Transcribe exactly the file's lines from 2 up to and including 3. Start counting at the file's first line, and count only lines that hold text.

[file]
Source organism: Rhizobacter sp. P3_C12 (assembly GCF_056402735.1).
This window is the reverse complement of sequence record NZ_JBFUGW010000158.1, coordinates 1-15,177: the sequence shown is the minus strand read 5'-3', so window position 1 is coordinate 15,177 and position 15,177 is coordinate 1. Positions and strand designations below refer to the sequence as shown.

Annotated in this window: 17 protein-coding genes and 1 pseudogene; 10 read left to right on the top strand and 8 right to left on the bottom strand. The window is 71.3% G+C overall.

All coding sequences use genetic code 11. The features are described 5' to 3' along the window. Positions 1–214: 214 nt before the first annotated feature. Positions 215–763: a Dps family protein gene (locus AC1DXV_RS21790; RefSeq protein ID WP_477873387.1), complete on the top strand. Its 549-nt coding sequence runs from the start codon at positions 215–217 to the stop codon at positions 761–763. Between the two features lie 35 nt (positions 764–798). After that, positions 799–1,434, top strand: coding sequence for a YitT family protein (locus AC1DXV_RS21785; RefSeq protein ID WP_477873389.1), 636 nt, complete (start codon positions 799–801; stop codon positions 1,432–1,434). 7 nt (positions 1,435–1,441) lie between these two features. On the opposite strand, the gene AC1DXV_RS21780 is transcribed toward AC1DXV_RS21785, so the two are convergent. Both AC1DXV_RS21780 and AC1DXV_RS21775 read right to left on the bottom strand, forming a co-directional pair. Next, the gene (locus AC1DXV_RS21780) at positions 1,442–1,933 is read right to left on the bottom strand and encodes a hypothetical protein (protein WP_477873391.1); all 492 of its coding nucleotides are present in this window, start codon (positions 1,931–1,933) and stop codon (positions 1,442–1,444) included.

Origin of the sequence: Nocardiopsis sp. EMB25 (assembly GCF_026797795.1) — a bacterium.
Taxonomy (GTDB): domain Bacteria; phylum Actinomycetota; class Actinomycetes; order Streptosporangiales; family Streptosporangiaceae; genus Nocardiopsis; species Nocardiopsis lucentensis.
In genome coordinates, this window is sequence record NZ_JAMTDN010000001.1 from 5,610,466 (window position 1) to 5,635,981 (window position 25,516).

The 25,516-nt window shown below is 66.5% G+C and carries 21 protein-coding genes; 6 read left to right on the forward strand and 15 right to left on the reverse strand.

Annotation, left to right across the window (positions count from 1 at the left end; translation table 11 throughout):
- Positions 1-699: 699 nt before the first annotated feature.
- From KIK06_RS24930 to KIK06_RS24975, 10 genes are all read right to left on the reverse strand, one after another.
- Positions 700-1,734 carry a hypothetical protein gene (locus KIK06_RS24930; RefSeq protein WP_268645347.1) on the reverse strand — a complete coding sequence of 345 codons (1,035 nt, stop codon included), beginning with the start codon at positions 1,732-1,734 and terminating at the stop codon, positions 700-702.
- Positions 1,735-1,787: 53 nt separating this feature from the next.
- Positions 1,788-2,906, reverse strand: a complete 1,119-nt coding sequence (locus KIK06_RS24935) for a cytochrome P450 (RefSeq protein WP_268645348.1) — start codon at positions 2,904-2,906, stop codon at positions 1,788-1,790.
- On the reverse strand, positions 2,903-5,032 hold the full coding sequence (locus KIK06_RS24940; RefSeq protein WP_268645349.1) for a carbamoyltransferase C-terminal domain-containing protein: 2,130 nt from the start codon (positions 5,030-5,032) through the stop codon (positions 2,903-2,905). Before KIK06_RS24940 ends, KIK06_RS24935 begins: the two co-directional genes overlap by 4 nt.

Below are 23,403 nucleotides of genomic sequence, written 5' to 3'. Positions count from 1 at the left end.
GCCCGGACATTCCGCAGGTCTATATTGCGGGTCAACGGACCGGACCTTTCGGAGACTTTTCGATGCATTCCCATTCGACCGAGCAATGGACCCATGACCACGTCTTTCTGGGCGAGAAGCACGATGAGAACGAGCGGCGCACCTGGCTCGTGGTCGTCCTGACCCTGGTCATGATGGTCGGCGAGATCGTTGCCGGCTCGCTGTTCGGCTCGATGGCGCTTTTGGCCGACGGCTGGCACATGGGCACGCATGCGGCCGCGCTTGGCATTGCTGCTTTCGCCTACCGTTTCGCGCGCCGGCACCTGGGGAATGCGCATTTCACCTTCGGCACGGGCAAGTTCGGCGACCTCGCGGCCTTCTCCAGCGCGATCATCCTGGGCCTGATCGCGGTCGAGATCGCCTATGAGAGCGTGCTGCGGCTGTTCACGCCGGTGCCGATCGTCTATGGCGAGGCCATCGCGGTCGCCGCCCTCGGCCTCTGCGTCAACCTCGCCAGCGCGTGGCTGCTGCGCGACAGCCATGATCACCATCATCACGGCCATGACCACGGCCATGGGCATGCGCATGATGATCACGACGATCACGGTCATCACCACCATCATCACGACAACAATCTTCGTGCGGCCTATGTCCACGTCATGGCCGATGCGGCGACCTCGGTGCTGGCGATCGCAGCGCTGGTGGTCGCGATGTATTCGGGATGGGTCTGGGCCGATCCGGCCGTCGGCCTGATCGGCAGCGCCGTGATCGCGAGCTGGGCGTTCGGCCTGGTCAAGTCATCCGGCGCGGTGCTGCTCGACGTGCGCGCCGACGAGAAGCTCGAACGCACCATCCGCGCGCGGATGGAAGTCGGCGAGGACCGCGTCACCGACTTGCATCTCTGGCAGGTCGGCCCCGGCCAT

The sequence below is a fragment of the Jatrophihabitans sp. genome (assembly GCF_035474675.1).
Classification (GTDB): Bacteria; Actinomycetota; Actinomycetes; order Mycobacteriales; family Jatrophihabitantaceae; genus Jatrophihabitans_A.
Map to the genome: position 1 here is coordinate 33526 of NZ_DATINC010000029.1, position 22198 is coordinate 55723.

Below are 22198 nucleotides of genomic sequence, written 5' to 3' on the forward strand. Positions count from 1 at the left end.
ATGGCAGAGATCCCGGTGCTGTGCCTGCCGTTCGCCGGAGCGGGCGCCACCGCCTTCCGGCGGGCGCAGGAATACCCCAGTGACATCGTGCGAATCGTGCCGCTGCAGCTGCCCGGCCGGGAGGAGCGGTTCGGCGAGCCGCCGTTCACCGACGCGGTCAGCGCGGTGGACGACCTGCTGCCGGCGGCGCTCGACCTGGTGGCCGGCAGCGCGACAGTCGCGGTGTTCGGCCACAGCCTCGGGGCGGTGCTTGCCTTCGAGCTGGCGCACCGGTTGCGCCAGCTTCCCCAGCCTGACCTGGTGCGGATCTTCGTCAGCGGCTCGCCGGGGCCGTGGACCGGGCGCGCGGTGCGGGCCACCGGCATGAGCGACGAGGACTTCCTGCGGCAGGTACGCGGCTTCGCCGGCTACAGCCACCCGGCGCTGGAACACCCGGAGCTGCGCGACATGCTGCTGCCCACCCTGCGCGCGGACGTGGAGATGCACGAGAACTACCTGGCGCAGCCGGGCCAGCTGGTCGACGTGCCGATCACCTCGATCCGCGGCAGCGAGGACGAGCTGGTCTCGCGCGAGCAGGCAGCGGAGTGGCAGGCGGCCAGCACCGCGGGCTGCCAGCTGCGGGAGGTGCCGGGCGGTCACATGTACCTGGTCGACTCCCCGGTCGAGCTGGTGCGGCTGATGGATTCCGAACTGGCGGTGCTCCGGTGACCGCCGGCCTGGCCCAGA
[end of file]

This window is the reverse complement of sequence record NZ_JBFUGW010000158.1, coordinates 1-15,177: the sequence shown is the minus strand read 5'-3', so window position 1 is coordinate 15,177 and position 15,177 is coordinate 1. Positions and strand designations below refer to the sequence as shown.

Annotated in this window: 17 protein-coding genes and 1 pseudogene; 10 read left to right on the top strand and 8 right to left on the bottom strand. The window is 71.3% G+C overall.